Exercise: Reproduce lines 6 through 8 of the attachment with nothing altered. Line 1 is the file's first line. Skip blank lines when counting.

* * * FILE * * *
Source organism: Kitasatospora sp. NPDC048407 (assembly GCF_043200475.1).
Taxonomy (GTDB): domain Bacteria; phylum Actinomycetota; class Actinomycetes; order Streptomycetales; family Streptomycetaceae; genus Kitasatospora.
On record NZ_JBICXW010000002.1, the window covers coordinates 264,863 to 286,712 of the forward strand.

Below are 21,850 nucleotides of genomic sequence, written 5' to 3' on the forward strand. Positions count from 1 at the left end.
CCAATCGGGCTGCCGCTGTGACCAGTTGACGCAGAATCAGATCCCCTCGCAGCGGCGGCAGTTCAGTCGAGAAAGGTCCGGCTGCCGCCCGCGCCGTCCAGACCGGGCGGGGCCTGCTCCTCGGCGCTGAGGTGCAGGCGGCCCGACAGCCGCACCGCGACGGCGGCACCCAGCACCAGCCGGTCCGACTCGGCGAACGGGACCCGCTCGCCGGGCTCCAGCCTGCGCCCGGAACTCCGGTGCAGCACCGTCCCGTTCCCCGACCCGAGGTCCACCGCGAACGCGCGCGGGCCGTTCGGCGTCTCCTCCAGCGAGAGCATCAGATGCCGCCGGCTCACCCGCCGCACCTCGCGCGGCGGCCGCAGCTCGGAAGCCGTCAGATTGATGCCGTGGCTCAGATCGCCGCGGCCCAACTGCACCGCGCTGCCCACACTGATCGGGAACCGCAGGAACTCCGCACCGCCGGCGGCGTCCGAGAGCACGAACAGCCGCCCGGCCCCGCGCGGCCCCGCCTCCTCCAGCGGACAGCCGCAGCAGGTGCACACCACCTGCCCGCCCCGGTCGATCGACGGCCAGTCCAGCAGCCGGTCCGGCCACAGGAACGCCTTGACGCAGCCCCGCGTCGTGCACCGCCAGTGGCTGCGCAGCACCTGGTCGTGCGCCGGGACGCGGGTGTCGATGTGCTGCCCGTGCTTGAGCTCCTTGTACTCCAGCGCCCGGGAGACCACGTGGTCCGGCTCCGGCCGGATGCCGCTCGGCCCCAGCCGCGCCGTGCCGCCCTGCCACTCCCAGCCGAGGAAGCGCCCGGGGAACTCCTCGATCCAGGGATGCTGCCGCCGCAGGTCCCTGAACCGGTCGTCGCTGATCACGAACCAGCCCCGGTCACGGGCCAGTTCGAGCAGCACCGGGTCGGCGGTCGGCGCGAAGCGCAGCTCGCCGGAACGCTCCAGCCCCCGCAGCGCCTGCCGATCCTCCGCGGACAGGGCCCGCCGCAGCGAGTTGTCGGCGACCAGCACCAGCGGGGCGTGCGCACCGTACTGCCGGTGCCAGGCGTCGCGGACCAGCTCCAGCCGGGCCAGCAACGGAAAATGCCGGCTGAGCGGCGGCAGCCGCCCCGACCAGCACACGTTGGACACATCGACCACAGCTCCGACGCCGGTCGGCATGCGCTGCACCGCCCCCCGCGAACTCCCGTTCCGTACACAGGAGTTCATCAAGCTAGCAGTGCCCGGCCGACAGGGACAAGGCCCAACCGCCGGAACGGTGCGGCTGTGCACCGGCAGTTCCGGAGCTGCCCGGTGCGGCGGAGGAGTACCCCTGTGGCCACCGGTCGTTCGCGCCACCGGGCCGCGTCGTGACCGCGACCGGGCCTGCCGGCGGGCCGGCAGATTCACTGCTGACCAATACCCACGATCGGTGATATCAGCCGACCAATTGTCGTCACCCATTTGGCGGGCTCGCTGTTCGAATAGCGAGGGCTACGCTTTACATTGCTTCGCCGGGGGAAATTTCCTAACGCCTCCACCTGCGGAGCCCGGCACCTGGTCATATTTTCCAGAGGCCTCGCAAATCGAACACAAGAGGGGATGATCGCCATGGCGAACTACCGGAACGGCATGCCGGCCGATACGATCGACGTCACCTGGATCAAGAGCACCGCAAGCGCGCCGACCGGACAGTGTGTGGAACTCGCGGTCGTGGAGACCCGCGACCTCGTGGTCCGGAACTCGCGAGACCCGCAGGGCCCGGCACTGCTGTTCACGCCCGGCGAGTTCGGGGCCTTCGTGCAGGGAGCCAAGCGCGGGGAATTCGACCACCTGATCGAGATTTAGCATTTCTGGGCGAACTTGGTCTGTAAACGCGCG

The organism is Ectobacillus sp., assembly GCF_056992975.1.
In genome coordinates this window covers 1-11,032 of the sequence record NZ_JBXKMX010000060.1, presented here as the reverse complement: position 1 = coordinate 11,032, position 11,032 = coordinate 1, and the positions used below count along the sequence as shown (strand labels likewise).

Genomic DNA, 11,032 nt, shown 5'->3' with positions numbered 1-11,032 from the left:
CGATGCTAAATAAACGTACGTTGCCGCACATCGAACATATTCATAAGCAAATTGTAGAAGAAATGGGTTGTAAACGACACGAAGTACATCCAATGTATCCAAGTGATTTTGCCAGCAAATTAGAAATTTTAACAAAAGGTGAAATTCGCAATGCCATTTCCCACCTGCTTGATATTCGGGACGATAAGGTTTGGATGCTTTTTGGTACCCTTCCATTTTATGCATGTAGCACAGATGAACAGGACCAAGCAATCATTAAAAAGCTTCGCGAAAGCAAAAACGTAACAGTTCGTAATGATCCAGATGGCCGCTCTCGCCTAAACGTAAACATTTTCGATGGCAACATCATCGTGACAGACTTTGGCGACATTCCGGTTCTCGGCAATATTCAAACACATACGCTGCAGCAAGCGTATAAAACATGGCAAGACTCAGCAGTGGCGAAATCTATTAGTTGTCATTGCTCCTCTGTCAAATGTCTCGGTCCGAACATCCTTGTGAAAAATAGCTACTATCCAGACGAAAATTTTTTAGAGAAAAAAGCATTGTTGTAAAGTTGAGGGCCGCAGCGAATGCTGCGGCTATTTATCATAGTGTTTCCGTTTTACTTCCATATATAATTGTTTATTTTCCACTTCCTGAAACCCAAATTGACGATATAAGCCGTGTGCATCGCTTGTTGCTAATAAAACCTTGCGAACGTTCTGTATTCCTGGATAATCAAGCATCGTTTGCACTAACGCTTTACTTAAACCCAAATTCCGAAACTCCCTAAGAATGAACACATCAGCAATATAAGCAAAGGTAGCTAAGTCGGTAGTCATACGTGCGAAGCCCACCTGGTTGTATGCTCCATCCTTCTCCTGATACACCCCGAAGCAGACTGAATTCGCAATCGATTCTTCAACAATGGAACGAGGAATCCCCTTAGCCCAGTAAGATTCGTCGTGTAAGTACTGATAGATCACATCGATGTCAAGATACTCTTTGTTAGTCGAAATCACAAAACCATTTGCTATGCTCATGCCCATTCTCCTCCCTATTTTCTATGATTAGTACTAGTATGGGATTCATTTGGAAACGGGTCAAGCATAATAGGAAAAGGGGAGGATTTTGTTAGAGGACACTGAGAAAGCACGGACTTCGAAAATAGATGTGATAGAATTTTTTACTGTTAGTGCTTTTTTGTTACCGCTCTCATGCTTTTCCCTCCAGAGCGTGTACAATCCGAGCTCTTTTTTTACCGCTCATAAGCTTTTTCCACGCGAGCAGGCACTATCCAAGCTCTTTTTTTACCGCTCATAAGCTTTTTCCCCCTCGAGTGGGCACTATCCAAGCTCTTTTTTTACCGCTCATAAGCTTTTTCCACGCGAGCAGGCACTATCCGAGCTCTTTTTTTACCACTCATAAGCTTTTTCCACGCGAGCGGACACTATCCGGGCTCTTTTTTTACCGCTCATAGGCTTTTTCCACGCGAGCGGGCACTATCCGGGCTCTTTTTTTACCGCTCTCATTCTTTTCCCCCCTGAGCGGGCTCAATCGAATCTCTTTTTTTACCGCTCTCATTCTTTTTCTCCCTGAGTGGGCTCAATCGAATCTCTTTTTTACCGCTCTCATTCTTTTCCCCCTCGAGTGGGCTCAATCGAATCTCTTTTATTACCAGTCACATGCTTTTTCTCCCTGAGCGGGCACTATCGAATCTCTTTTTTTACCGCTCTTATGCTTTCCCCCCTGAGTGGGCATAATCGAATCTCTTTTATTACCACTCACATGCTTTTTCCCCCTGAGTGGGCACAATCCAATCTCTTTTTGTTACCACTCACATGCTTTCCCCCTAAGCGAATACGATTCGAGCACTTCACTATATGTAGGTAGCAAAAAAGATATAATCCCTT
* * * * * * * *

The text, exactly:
The organism is Ectobacillus sp., assembly GCF_056992975.1.
In genome coordinates this window covers 1-11,032 of the sequence record NZ_JBXKMX010000060.1, presented here as the reverse complement: position 1 = coordinate 11,032, position 11,032 = coordinate 1, and the positions used below count along the sequence as shown (strand labels likewise).

Genomic DNA, 11,032 nt, shown 5'->3' with positions numbered 1-11,032 from the left: